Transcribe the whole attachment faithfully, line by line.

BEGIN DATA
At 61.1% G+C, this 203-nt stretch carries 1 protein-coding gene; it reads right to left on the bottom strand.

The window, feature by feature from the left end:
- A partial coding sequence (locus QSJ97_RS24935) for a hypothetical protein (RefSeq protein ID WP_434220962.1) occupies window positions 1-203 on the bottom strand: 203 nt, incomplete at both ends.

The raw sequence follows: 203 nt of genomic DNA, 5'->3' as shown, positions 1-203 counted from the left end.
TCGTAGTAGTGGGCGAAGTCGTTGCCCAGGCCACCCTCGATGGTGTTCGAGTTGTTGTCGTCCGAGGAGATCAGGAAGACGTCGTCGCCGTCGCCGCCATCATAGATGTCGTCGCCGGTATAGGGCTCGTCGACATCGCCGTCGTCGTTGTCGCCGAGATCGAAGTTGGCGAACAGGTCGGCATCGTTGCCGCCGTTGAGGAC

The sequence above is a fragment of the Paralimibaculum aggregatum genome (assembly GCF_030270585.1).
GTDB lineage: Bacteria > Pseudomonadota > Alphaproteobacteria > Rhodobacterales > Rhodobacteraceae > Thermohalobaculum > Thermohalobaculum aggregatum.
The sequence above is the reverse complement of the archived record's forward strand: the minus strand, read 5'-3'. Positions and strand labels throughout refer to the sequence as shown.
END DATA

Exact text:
At 61.1% G+C, this 203-nt stretch carries 1 protein-coding gene; it reads right to left on the bottom strand.

The window, feature by feature from the left end:
- A partial coding sequence (locus QSJ97_RS24935) for a hypothetical protein (RefSeq protein ID WP_434220962.1) occupies window positions 1-203 on the bottom strand: 203 nt, incomplete at both ends.

The raw sequence follows: 203 nt of genomic DNA, 5'->3' as shown, positions 1-203 counted from the left end.
TCGTAGTAGTGGGCGAAGTCGTTGCCCAGGCCACCCTCGATGGTGTTCGAGTTGTTGTCGTCCGAGGAGATCAGGAAGACGTCGTCGCCGTCGCCGCCATCATAGATGTCGTCGCCGGTATAGGGCTCGTCGACATCGCCGTCGTCGTTGTCGCCGAGATCGAAGTTGGCGAACAGGTCGGCATCGTTGCCGCCGTTGAGGAC

The sequence above is a fragment of the Paralimibaculum aggregatum genome (assembly GCF_030270585.1).
GTDB lineage: Bacteria > Pseudomonadota > Alphaproteobacteria > Rhodobacterales > Rhodobacteraceae > Thermohalobaculum > Thermohalobaculum aggregatum.
The sequence above is the reverse complement of the archived record's forward strand: the minus strand, read 5'-3'. Positions and strand labels throughout refer to the sequence as shown.